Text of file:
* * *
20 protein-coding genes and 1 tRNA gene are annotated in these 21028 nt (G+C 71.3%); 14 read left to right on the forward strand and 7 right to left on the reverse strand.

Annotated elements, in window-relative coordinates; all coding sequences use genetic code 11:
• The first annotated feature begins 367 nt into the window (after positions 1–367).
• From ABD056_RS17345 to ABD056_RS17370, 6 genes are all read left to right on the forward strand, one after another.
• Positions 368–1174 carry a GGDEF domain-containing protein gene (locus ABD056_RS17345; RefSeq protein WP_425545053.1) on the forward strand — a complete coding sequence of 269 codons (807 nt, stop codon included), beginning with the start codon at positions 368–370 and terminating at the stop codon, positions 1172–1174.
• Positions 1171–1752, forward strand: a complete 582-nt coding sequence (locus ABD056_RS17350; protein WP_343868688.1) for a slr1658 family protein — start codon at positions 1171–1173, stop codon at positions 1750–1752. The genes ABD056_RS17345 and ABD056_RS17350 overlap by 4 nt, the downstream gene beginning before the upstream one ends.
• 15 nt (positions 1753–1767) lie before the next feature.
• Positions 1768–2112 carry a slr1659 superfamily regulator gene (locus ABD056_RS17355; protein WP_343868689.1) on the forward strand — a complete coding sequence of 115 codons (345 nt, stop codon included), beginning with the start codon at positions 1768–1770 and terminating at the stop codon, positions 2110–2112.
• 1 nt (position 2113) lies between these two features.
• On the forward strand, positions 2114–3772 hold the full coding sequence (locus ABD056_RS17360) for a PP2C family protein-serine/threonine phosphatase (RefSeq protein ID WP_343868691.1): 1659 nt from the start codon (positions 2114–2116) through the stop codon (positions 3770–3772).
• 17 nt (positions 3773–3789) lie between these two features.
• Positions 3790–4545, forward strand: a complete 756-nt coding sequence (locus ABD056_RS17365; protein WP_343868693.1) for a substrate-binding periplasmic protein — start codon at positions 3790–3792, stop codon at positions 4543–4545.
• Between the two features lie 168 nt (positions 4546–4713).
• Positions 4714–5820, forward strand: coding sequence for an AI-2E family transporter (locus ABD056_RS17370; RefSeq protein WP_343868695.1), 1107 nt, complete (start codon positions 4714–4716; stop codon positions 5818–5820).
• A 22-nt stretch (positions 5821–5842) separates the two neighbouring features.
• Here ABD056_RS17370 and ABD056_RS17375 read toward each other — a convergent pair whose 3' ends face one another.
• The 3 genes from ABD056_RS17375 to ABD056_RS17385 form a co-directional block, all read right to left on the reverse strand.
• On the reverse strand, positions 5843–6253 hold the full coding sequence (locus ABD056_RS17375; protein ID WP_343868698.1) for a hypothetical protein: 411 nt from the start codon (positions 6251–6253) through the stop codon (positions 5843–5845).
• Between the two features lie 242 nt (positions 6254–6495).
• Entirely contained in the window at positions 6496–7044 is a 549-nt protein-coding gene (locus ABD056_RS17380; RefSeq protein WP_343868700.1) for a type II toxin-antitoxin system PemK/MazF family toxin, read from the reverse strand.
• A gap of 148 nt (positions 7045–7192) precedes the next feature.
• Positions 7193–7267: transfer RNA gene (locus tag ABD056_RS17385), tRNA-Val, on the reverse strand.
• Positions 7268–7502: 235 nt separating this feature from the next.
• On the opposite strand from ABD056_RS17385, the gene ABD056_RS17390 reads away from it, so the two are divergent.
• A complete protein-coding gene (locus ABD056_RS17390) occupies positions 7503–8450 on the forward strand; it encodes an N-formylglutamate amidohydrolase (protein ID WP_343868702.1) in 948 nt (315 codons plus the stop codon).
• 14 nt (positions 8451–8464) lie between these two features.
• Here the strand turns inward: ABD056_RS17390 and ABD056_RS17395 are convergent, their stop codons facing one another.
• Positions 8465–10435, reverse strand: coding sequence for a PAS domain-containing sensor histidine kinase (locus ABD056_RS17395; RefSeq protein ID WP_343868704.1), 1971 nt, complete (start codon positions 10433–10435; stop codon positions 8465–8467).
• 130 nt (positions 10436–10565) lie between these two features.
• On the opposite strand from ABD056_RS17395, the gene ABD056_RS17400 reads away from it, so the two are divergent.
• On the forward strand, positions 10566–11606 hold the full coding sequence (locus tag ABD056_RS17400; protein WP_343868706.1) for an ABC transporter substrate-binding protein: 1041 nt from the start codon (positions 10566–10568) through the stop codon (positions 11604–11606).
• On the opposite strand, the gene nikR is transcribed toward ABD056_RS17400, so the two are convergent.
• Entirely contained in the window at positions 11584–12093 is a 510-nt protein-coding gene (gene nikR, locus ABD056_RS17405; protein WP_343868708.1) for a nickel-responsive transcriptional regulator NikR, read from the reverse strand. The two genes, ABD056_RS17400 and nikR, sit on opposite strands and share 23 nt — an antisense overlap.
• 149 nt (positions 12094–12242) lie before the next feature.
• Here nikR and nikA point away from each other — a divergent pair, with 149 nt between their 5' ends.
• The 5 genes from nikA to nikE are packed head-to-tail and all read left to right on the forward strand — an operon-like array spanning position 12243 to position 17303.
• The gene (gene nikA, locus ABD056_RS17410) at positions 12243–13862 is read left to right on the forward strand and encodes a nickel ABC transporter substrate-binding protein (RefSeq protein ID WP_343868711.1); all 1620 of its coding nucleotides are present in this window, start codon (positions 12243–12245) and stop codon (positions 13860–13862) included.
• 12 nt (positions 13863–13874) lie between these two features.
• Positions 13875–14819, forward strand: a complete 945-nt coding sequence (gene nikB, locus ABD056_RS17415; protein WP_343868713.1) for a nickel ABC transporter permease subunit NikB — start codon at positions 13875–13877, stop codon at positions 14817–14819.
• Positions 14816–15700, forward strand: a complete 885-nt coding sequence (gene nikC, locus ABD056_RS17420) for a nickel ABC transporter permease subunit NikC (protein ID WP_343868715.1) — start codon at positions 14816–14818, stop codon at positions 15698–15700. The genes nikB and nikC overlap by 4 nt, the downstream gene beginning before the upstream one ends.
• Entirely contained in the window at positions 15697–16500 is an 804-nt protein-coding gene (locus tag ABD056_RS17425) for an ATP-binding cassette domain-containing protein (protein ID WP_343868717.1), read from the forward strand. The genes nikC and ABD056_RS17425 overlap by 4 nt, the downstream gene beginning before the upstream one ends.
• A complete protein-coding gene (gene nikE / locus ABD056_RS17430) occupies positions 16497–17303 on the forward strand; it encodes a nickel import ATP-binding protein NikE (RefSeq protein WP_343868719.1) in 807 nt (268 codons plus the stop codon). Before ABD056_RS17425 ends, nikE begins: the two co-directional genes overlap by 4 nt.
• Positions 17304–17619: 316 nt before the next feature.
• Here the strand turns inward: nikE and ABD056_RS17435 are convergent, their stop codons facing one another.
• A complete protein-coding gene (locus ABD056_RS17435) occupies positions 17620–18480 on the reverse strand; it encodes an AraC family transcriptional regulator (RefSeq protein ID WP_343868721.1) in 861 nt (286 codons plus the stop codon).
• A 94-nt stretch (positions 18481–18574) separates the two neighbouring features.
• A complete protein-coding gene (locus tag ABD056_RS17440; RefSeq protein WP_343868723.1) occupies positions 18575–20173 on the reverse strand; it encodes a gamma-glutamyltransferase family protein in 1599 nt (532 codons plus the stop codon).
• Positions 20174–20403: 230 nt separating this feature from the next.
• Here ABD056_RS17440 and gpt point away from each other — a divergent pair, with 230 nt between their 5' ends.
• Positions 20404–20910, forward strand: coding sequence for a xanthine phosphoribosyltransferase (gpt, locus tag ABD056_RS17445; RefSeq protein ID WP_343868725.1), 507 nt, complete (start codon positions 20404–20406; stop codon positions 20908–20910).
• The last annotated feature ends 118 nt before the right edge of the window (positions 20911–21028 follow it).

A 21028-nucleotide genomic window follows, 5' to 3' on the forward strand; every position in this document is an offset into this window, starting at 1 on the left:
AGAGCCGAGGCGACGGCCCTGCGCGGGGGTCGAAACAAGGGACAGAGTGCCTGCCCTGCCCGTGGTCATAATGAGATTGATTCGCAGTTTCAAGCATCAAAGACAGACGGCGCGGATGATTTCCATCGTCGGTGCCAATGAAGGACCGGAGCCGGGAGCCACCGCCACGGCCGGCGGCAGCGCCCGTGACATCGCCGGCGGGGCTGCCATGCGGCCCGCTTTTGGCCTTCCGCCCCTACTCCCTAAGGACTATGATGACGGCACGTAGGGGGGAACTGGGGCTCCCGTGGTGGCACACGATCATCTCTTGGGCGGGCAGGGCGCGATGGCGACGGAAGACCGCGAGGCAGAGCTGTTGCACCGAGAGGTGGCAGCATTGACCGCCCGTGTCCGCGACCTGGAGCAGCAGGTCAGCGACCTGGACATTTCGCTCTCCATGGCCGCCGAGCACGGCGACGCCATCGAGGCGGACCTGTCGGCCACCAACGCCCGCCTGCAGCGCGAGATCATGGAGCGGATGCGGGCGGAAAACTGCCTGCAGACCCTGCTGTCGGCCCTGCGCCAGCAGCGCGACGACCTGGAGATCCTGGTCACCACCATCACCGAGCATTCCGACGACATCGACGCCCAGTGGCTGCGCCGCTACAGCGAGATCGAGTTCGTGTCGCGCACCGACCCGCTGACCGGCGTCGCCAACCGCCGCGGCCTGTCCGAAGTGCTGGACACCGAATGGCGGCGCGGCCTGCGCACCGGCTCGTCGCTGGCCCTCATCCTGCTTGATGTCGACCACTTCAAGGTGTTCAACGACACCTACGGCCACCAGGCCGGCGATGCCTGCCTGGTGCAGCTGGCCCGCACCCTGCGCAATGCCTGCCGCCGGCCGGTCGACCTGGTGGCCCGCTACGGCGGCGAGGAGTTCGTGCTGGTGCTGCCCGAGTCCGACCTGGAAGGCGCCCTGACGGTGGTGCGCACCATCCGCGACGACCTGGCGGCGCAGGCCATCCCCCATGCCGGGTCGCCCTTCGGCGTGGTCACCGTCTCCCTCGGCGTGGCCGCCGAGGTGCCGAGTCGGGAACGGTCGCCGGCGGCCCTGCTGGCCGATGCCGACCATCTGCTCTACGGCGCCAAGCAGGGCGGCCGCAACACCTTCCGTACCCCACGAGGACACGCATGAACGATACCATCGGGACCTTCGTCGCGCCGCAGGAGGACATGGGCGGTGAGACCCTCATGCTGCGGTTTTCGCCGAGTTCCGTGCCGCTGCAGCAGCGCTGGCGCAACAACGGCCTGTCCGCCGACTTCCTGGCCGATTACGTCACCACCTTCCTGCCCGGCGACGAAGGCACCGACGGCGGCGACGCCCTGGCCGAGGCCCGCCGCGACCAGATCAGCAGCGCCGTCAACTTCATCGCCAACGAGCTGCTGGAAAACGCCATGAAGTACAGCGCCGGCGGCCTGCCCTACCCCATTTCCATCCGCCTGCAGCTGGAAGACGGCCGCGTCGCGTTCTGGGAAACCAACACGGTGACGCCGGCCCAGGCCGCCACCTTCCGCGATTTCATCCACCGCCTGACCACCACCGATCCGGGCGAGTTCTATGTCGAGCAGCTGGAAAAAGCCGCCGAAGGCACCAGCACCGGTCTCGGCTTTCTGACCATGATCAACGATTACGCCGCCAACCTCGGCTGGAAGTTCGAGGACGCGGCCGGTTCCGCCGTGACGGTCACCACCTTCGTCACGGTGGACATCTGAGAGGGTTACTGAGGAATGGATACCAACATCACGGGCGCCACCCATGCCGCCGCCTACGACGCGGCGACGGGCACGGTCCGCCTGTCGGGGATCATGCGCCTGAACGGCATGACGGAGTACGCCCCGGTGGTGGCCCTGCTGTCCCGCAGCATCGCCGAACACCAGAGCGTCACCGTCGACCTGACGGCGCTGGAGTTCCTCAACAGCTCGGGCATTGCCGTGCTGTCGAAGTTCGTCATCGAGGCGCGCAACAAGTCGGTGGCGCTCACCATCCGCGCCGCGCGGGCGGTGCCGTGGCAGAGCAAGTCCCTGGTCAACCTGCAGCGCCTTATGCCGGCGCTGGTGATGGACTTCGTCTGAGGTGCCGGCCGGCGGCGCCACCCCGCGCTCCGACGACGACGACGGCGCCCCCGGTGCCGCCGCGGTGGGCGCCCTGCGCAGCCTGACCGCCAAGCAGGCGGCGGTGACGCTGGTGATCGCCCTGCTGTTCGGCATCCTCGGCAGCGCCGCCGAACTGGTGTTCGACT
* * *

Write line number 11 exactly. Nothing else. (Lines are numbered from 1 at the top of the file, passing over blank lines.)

• 17 nt (positions 3773–3789) lie between these two features.